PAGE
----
Carbondale Mayor Bernot moving, steps down

Stacey Bernot

Carbondale Mayor Stacey Bernot announced her resignation at the board of trustees meeting Wednesday.

The mayor said her family had a housing opportunity in Redstone that they couldn’t pass up. Because the mayor is required to live within town limits, she had to make the decision to “unequivocally” choose her family over the position.

Carbondale’s municipal code requires that if the mayor’s position is vacated within six months of a general election, the mayor pro tem becomes acting mayor until a replacement mayor can be voted in at the general election.

If the mayor’s seat is vacated more than six months before a general election, a special election is triggered, and the town would have 90 days to hold the special election.

Bernot said May 11 will be her last meeting of the board of trustees – just barely less than six months before the November 8 general election.

With the newest three trustees taking part in their first full meeting Wednesday, the board was also tasked with selected their new mayor pro tem – who will now serve as acting mayor after Bernot leaves and until her replacement is elected.

The board unanimously voted for Dan Richardson to be the mayor pro tem.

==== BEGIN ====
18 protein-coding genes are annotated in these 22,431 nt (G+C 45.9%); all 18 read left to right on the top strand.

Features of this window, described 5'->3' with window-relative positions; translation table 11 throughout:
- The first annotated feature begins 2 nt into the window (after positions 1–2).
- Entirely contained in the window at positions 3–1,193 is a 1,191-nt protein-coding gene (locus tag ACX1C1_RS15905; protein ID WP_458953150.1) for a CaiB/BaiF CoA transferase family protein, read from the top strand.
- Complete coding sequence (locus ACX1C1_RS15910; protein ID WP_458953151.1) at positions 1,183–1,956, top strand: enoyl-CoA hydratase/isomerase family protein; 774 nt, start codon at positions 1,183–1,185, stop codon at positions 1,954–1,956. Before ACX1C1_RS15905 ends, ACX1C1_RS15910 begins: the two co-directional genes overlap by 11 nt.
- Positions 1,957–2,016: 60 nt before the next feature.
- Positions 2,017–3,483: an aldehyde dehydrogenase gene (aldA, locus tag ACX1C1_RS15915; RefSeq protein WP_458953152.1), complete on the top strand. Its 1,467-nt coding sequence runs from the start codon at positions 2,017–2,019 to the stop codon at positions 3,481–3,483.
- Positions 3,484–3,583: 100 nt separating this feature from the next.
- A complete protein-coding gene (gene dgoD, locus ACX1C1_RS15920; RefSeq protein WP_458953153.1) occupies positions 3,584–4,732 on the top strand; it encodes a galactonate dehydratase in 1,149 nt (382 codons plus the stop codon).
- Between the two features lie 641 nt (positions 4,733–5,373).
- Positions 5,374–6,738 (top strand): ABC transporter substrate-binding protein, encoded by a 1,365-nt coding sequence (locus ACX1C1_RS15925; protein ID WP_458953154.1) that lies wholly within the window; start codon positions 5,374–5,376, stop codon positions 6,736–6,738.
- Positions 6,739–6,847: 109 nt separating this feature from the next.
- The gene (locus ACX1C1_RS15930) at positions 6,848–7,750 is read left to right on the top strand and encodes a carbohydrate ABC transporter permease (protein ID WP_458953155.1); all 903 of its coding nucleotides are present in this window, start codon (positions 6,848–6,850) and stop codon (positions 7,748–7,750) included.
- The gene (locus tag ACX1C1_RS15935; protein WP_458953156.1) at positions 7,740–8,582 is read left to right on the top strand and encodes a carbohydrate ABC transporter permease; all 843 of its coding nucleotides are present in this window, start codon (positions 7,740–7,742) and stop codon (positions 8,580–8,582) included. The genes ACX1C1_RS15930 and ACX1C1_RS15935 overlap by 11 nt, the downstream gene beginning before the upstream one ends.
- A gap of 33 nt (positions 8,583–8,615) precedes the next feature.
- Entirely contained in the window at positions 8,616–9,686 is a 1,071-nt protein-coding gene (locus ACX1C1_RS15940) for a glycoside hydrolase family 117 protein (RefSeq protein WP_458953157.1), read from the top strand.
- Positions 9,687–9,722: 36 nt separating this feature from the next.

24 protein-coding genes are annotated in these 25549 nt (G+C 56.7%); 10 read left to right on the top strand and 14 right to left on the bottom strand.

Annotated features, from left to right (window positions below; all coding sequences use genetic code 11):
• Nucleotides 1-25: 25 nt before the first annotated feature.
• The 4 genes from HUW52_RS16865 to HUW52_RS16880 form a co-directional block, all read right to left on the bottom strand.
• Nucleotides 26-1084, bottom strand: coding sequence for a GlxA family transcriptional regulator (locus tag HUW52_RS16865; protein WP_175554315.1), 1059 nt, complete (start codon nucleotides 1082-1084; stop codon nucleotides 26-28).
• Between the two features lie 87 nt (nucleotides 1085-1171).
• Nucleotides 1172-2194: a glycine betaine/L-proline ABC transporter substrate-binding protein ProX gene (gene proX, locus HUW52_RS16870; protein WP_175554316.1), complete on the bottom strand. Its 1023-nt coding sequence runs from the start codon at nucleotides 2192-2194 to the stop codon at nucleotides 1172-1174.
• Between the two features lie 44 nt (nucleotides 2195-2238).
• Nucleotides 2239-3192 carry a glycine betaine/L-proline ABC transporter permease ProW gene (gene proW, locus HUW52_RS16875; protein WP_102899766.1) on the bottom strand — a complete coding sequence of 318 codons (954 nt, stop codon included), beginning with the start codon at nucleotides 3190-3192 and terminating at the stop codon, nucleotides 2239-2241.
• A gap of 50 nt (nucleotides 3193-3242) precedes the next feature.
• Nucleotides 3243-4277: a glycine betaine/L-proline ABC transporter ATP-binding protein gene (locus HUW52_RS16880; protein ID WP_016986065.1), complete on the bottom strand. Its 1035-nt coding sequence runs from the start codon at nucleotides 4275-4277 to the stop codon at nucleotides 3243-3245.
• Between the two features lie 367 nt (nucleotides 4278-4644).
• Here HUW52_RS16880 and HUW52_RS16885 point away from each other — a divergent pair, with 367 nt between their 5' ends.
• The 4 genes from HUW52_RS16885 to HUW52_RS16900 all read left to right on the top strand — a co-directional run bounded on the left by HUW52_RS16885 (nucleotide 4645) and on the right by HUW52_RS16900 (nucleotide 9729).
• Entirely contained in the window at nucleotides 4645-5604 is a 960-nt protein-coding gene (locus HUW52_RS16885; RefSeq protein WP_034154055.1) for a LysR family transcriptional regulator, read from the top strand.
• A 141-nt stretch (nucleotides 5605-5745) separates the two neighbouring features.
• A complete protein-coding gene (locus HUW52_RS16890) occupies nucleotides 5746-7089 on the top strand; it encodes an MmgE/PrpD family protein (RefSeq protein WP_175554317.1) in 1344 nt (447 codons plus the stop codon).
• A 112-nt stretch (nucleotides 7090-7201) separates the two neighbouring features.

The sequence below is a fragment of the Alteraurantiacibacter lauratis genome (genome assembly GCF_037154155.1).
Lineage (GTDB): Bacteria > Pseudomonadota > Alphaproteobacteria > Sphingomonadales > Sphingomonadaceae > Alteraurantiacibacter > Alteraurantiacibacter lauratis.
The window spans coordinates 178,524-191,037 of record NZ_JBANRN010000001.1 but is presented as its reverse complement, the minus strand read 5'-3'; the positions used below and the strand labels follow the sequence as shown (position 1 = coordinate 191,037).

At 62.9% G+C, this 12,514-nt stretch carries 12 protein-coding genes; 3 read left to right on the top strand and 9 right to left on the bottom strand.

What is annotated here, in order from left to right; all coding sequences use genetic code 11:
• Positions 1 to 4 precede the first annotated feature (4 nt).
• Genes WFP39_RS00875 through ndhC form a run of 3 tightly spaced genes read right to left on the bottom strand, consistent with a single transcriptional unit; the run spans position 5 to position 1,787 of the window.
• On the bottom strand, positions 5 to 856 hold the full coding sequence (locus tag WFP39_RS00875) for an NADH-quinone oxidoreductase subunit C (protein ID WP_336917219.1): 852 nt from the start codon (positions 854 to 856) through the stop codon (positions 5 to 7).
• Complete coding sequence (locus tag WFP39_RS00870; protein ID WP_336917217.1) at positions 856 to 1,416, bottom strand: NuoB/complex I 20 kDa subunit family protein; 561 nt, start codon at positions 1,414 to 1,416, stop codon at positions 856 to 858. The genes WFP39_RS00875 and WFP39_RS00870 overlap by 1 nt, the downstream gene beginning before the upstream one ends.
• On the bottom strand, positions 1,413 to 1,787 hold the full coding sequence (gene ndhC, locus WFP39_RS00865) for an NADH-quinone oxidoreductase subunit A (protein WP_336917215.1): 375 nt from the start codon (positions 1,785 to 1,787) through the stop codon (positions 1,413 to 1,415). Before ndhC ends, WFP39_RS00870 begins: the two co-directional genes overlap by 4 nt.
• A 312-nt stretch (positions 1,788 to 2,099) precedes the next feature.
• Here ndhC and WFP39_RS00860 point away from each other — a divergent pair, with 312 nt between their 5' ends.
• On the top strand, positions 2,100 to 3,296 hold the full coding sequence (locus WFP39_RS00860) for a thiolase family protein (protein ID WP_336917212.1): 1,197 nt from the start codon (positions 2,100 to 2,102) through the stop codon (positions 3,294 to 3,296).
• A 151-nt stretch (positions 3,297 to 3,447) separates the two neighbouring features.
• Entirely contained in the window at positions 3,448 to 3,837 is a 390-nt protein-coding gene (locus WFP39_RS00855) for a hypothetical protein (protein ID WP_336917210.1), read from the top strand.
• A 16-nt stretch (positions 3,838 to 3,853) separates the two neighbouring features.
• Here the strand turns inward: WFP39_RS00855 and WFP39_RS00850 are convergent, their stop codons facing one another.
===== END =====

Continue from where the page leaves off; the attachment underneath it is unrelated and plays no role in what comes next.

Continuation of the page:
The town will also have to find a replacement for the Roaring Fork Transportation Authority board, which Bernot chaired as Carbondale’s representative.

Bernot was elected in 2014 to her second term as Carbondale mayor, which would have been her last because of term limits. She served as a trustee for six years before seeking her first mayoral term in 2010.

Bernot, 38, is a fifth-generation Carbondalian who was raised by Paul and Celia Nieslanik after both her parents died when she was young, her father in the 1981 Mid-Continent coal mine explosion, and her mother and sister in a 1986 car accident. She told PI Editor Randy Essex earlier this month that longtime Carbondale families are “an endangered species” because of rising housing costs, and she wasn’t sure her children could afford to live in town if they wanted to.